Temple of Herod
To win popularity with the Jews, Herod, in the 18th year (17 B.C.) of his reign, proposed to rebuild the temple of Zerubbabel. The Jews feared lest, having pulled down, he should be unable to rebuild, and to reassure them, Herod promised to gather materials before he began the work. The area of the temple site was inadequate for his design, and to enlarge it he built up a wall from the bottom of the valley, binding rocks together with lead and iron and filling up the hollows. By this means he obtained a site nearly square, each side being 600 feet. The temple proper was built by the priests themselves in a year and six months. The cloisters (the specialty of Herod’s temple) and outer enclosures were built in eight years. Other buildings were added from time to time. The work was proceeding all through our Lord’s earthly life, and the design was not complete till the year A.D. 64, only six years before the temple’s final destruction.
The temple area was divided into courts, and the outer courts stood on the lowest ground. Ascents were made by steps successively from the court of the Gentiles to the court of the women, the courts of the men of Israel and of the priests, and the temple itself. In the midst, not in the center of the site (but somewhat to the north and west of it), on the exact site of the temple of Solomon, with its porch facing the east and its Holy of Holies to the west, was placed the temple itself. It was thus visible from every part of the city. The temple area was surrounded on all sides by a high wall. Cloisters ran all around the wall. Those on the eastern side were called Solomon’s Porch and were rebuilt by Herod. The cloisters, with the open space, about 30 cubits wide, adjoining them on the inside, formed the court of the Gentiles.
The court of the women comprised the easternmost portion of the inner temple. It was entered on the east by Nicanor’s Gate, a gate of Corinthian brass, reckoned to be the principal gate. This is without doubt the gate “called Beautiful” of Acts 3:2. A wall separated the more sacred portions of the temple toward the west from the court of the women. From the latter the court of the men of Israel was reached by an ascent of 15 steps. A partition one cubit high compassed the holy house and altar and kept the people from the priests. The eastern part of this enclosure was called the court of the priests, and in it stood the huge altar of burnt offering and the laver for the priestly purifications. Twelve steps led from the court of the priests to the temple itself. The temple was 100 cubits long, 100 or 120 cubits high, the center being higher than the wings; 100 cubits broad at the porch, 60 cubits behind. The Holy Place and Holy of Holies were the same size as in Solomon’s or Zerubbabel’s temple. In front of the temple was a remarkable gateway without doors, with lintels above, adorned with colored and embroidered curtains. It was covered with gold, and a golden vine was spread upon it. Thirty-eight little chambers in three stories surrounded the temple, 15 on the north, 15 on the south, and 8 on the west.
The temple, like that of Zerubbabel, had no ark. A stone was set in its place, on which the high priest placed the censer on the Day of Atonement. It followed the tabernacle (not Solomon’s temple) in having only one candlestick and one table of shewbread.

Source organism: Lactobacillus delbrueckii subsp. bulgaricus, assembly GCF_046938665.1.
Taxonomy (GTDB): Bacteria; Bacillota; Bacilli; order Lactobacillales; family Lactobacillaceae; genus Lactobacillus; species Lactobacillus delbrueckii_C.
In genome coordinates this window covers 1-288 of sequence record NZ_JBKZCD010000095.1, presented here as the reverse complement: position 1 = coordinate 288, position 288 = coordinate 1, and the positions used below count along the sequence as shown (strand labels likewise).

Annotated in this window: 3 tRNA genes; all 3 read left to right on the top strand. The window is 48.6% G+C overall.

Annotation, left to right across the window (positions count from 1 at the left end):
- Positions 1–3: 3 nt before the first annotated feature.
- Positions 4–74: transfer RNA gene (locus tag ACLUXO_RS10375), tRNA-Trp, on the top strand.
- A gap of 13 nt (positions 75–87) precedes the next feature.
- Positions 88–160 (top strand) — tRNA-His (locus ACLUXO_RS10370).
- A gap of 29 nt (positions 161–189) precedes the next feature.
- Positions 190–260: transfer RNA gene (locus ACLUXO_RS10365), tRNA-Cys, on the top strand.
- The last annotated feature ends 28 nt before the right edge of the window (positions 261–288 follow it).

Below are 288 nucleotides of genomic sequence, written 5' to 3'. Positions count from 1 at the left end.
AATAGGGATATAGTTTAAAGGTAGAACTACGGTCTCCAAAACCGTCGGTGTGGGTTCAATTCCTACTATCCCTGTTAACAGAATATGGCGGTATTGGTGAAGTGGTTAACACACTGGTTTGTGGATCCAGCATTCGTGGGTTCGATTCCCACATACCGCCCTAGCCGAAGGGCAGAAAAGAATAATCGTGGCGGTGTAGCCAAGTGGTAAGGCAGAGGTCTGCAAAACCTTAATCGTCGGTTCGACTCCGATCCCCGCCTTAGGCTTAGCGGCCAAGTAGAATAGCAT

Along the walls of the inner temple were placed chambers for various purposes connected with the temple services. At the north end of the court of the women stood the treasury; at its south end the Gazith, or chamber of hewn stone, in which the Sanhedrin sat. At the northwest corner of the temple, Herod erected the fortress of Antonia. From its southeast tower, 70 cubits high, the whole temple could be viewed. A Roman legion formed its garrison. Subterranean passages connected it with the temple cloisters, and through these the Roman soldiers poured down to repress the constantly occurring disturbances in the temple courts.
Of the places above mentioned, the court of the women was the scene of the Lord’s temple teachings. In the Treasury, at its northern end, He taught (John 8:20); over against the Treasury, He sat and watched the people casting in their alms (Mark 12:41). It was the court of the Gentiles that He purified from the moneychangers; and in Solomon’s Porch, at its east end, He walked in the winter (John 10:22). To the same porch gathered all the people greatly wondering (Acts 3:11), after Peter and John had healed the lame beggar who sat at the Beautiful Gate (the gate between the courts of the Gentiles and the women). Inside the Chel and in the court of the women, the Jews from Asia laid hands on Paul. They dragged him down the 14 steps into the court of the Gentiles (the temple gates being shut behind), and then from the Tower of Antonia through the cloisters the chief captain of the band ran down to rescue him (Acts 21). In the court of the men of Israel at the Feast of Tabernacles the Lord watched the priest bring the water from the Pool of Siloam through the water gate and pour it upon the altar of burnt offering (John 7). The veil that was rent at Christ’s Crucifixion hung between the Holy Place and the Holy of Holies. The pinnacle that was the scene of one of His temptations was perhaps the roof of one of the porches.
In A.D. 70, on the evening of the anniversary of the destruction of the first temple, Herod’s temple was taken and destroyed by the army of Titus. A temple to Jupiter Capitolinus was erected on the site by Hadrian.